Sauerkraut with out salt
I used caraway, celery and dill seeds. And some fresh cut dill weed.
Mixed with the onion puree it was smelling like heaven the second day.
Two large and one small cabbage with four large onions. I chopped and blended the onion a little at a time, with enough water to make it blendable.
Making sure the shredded cabbage was under the liquid to keep out the oxygen. Plate and rock on top. Plastic wrap around the plate so I could pull it out (not the best idea) A plate with a handle on it with enough room for a heavy weight, would be best. And plastic wrap over the top of the crock to work like an air lock.
Straight verses tapered walls: a plate will fit the same all the way down for straight walls. Tapered walls may require several different sized plates as you remove the kraut.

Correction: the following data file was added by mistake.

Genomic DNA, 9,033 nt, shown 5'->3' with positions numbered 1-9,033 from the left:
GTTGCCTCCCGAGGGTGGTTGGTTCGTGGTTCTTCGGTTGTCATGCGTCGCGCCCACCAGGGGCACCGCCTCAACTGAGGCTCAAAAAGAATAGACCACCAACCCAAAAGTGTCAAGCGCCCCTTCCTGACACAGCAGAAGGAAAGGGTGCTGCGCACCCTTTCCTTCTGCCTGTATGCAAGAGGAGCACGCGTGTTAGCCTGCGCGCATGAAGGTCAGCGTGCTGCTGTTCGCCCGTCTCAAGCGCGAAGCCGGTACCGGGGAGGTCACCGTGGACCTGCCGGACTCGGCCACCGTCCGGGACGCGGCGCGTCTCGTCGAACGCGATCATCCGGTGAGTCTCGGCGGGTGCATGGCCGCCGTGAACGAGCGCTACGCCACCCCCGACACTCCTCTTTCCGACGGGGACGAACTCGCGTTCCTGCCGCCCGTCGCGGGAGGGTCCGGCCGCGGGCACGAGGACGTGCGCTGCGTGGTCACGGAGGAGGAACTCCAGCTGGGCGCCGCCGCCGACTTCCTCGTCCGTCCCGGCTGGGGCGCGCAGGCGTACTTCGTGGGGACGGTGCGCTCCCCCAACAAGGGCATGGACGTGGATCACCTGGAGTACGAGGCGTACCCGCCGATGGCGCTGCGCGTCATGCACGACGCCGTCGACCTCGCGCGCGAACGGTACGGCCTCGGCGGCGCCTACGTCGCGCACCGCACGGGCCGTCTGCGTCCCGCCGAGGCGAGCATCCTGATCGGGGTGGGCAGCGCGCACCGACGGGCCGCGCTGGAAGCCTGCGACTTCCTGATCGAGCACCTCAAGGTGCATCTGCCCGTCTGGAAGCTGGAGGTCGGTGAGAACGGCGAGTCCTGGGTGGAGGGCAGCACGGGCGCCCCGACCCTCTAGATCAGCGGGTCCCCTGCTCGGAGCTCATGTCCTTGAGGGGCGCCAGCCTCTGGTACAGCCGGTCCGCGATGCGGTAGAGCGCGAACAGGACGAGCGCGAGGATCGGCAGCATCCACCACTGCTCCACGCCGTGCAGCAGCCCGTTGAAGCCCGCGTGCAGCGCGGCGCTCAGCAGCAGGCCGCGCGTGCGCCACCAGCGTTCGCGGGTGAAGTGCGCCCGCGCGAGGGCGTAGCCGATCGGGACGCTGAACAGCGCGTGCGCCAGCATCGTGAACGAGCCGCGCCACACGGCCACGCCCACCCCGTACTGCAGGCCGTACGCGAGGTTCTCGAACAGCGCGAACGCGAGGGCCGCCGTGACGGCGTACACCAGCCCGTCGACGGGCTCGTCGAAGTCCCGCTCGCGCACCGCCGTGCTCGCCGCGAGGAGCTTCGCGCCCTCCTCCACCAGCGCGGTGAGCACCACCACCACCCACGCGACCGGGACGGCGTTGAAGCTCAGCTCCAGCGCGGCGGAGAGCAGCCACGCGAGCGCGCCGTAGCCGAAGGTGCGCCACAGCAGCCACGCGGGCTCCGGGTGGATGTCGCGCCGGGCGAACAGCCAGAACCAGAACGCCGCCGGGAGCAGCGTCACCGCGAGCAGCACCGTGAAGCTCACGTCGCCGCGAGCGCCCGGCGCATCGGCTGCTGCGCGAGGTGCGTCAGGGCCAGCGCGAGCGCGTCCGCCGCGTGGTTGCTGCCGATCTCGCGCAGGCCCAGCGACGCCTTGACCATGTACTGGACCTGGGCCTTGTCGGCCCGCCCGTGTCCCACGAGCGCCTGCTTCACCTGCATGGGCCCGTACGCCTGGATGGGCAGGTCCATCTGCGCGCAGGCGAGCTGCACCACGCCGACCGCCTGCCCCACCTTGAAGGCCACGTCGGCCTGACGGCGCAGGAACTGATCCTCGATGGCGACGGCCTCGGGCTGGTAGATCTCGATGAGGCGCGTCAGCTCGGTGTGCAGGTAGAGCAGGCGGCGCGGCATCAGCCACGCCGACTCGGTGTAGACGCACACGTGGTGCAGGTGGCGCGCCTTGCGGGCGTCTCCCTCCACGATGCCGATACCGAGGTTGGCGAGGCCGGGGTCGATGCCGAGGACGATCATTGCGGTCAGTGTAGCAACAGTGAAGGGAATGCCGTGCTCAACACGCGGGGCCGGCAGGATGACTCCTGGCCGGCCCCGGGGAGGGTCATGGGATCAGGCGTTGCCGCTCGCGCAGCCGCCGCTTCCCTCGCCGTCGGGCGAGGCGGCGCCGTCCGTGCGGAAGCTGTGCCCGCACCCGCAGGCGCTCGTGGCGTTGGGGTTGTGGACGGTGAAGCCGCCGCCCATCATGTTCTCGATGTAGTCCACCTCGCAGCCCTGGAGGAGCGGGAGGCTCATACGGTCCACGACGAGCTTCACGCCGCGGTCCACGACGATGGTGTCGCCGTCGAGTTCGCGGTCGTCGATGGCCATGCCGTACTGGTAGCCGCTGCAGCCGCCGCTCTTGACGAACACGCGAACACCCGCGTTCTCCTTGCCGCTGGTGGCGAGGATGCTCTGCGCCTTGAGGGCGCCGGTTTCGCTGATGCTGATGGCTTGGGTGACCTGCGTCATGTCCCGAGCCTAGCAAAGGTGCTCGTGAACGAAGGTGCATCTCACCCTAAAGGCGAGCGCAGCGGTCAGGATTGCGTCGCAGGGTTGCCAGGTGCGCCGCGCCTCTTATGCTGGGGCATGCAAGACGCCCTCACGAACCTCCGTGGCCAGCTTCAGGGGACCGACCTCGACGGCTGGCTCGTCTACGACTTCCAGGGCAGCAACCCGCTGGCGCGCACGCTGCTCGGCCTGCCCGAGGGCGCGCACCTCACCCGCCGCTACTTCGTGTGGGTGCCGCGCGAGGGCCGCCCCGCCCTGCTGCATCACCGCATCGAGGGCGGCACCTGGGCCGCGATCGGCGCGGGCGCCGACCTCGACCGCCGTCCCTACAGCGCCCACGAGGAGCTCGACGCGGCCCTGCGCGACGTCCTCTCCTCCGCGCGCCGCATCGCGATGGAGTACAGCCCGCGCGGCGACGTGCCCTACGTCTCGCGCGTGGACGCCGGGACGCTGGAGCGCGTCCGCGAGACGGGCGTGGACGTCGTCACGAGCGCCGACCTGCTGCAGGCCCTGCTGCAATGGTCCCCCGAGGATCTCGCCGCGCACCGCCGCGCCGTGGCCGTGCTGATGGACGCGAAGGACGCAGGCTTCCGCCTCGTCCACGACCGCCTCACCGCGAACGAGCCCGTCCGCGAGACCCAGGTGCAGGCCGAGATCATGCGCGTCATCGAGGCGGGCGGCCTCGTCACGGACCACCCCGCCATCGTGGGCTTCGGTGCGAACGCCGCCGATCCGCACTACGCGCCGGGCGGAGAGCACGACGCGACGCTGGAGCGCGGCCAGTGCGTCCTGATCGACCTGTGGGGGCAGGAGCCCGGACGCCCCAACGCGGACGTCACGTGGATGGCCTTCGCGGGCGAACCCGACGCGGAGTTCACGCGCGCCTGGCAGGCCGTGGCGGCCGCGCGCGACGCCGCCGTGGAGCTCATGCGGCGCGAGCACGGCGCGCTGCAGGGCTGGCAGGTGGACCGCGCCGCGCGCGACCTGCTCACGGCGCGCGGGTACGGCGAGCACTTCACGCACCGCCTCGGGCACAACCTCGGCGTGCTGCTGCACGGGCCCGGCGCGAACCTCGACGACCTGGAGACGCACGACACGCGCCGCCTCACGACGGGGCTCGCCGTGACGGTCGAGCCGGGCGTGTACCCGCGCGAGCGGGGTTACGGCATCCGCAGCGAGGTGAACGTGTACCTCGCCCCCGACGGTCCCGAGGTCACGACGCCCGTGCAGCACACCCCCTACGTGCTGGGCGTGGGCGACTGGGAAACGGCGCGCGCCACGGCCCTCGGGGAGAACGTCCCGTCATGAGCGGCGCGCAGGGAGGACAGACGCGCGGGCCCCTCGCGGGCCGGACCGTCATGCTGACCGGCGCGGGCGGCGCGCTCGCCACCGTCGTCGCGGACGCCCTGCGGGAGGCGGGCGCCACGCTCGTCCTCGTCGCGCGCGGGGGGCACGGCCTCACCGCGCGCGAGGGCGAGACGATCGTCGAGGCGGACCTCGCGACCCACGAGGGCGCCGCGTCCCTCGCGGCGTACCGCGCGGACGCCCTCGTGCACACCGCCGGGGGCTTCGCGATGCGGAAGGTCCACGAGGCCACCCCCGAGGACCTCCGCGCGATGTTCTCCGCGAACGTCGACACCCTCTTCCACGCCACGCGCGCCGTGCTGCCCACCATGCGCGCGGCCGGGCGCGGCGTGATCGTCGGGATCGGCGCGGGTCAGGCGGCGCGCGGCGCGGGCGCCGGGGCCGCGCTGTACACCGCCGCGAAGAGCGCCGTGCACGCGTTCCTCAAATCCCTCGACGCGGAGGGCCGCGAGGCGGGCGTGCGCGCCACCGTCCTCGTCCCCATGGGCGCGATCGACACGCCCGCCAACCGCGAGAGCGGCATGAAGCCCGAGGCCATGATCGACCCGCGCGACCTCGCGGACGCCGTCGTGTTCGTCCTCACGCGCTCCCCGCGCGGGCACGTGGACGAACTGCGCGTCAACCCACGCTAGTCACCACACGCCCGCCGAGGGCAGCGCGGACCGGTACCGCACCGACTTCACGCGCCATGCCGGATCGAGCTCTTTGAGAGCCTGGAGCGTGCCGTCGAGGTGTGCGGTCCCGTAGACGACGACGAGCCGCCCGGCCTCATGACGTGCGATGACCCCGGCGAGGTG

Natural Food Preservatives (you don't need to use salt!!!)
Lactic Acid (this is the product of fermentation) vinegar
Raw Onions (blend enough onions to cover the cabbage)
Hot Peppers (actually mellows out during fermentation)
Garlic (garlic and ginger make that Kim Chi flavor)
Ginger (probably not as strong)
Lemon and Lime juice
Salt (this can lead to heart disease, by dehydration)
- 5 pounds cabbage cabbage cabbage
- 1 Tbsp. caraway seeds caraway seeds caraway seeds
- 1 Tbsp. dill seeds dill seeds dill seeds
- 1 Tbsp. celery seeds celery seeds celery seeds
- 1 Tbsp. crushed peppercorns crushed peppercorns crushed peppercorns
In Belarusian, Polish, Russian and Ukrainian cuisine, chopped cabbage is usually pickled together with shredded carrots. Other ingredients may include whole or quartered apples for additional flavor or cranberry for flavor and better keeping (the benzoic acid in cranberries is a common preservative).
Excessive consumption of sauerkraut may lead to bloating and flatulence due to the trisaccharide raffinose, which the human small intestine cannot break down.
|kraut in it's crock|